Difference between revisions of "Phrygians"

From armeniapedia.org
Jump to: navigation, search
 
Line 1: Line 1:
In antiquity, Phrygia (Greek: Φρυγία) was a kingdom in the west central part of the Anatolian Highland, part of modern Turkey. The Phrygian people settled in the area from c. 1200 BC, and established a kingdom in the 8th century BC. It was overwhelmed by Cimmerian invaders c. 690 BC, then briefly conquered by its neighbor Lydia, before it passed successively into the Persian Empire of Cyrus, the empire of Alexander and his successors, was taken by the king of Pergamon, and eventually became part of the Roman Empire. The Phrygian language survived until about the 6th century AD.
+
In antiquity, Phrygia (Greek: Φρυγία) was a kingdom in the west central part of the Armenian Highland, part of modern Turkey. The Phrygian people settled in the area from c. 1200 BC, and established a kingdom in the 8th century BC. It was overwhelmed by Cimmerian invaders c. 690 BC, then briefly conquered by its neighbor Lydia, before it passed successively into the Persian Empire of Cyrus, the empire of Alexander and his successors, was taken by the king of Pergamon, and eventually became part of the Roman Empire. The Phrygian language survived until about the 6th century AD.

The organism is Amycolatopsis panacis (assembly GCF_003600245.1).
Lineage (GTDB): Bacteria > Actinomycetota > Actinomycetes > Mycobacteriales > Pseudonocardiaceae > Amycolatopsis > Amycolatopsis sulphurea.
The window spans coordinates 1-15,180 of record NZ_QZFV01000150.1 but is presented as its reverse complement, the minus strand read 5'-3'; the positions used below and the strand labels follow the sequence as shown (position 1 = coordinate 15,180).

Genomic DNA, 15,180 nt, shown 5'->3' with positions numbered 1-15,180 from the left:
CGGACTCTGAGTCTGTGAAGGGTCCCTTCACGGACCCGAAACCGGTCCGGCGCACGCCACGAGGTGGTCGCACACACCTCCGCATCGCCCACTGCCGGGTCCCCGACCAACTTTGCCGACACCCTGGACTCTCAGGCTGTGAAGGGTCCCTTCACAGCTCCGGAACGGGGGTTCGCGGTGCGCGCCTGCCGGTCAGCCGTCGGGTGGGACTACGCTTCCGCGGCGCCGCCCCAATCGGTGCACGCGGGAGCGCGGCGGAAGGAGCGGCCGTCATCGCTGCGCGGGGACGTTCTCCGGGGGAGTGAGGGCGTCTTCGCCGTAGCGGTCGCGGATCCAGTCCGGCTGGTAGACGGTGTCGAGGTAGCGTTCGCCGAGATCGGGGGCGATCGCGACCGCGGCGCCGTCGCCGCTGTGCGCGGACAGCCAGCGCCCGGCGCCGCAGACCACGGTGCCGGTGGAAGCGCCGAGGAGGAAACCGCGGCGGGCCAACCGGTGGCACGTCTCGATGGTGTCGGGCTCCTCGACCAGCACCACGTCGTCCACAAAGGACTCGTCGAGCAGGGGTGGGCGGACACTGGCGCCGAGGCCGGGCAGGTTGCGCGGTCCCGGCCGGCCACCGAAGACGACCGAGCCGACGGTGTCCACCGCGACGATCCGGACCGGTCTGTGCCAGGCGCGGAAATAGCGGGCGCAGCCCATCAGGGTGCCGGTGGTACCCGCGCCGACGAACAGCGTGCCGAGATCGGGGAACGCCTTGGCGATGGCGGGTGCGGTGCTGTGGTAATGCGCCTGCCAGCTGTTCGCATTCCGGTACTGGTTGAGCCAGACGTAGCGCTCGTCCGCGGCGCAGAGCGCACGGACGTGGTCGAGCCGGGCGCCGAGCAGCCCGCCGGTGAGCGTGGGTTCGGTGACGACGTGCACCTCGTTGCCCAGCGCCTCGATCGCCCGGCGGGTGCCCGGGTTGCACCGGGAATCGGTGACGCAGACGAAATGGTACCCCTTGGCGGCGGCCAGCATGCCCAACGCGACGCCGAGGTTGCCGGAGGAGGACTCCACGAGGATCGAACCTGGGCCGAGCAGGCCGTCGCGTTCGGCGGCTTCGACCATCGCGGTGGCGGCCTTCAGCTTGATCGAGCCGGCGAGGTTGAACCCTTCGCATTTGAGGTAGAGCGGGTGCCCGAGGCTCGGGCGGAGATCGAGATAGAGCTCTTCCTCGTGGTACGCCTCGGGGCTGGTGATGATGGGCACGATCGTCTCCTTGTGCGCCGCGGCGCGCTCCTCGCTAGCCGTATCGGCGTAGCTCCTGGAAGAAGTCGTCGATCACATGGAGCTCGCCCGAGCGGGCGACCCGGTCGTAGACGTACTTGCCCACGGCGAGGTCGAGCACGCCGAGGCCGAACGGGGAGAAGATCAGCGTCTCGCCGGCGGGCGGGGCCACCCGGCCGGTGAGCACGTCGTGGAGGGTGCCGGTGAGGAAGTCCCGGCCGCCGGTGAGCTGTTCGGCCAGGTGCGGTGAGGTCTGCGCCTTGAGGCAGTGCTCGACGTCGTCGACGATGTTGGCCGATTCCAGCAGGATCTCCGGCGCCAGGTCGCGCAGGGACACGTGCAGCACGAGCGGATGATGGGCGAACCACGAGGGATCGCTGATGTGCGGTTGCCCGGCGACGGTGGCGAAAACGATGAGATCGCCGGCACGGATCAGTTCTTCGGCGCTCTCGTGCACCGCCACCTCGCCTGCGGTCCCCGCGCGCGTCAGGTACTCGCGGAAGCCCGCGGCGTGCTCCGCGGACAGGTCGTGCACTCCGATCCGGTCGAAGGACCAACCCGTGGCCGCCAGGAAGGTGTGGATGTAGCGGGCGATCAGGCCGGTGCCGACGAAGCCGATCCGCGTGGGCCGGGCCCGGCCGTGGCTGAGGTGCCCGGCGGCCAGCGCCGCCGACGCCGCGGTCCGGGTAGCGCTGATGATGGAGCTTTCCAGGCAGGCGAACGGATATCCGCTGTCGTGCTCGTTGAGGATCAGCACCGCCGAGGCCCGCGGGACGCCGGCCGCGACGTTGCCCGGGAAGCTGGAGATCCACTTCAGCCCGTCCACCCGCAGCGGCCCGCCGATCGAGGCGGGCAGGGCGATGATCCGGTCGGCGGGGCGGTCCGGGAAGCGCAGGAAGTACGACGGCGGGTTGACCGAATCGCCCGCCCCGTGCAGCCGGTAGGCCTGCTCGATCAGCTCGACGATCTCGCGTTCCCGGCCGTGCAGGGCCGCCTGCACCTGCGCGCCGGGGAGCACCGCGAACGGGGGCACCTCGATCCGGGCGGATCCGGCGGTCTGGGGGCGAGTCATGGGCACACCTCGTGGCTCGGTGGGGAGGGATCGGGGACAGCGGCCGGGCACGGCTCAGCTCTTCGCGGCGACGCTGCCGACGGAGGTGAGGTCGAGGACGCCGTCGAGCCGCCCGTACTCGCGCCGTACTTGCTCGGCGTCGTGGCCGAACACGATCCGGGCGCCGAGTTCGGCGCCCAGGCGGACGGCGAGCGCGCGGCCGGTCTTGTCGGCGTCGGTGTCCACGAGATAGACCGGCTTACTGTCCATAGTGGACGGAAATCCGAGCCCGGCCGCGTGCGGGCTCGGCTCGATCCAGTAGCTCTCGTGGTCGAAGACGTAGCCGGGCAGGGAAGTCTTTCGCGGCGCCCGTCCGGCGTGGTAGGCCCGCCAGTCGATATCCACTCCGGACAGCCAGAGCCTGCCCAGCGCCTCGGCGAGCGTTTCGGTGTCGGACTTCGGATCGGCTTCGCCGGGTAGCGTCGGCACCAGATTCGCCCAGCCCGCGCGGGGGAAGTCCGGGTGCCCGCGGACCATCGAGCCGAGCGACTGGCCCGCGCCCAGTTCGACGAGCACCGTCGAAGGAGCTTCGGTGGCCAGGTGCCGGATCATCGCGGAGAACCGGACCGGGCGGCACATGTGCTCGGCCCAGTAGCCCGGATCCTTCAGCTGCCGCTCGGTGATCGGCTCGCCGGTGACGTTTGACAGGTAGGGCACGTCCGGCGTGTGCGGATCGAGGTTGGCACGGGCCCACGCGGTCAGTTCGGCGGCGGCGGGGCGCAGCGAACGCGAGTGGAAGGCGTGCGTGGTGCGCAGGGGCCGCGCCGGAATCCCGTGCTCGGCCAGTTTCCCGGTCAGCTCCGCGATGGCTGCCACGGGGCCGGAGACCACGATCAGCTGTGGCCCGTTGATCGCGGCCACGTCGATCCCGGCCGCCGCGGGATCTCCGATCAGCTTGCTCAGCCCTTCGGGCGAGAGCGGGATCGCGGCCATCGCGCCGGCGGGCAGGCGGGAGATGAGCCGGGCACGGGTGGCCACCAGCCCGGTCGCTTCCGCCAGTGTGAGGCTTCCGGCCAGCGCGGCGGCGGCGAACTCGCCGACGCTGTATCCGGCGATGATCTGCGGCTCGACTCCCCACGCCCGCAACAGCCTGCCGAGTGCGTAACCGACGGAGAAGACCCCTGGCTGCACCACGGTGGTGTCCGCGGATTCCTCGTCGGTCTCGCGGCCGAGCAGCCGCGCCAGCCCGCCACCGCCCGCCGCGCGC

{{wikipedia}}
 
{{wikipedia}}

Revision as of 01:37, 31 July 2007

In antiquity, Phrygia (Greek: Φρυγία) was a kingdom in the west central part of the Armenian Highland, part of modern Turkey. The Phrygian people settled in the area from c. 1200 BC, and established a kingdom in the 8th century BC. It was overwhelmed by Cimmerian invaders c. 690 BC, then briefly conquered by its neighbor Lydia, before it passed successively into the Persian Empire of Cyrus, the empire of Alexander and his successors, was taken by the king of Pergamon, and eventually became part of the Roman Empire. The Phrygian language survived until about the 6th century AD.

This article contains content from Wikipedia, used here under the GNU Free Documentation License.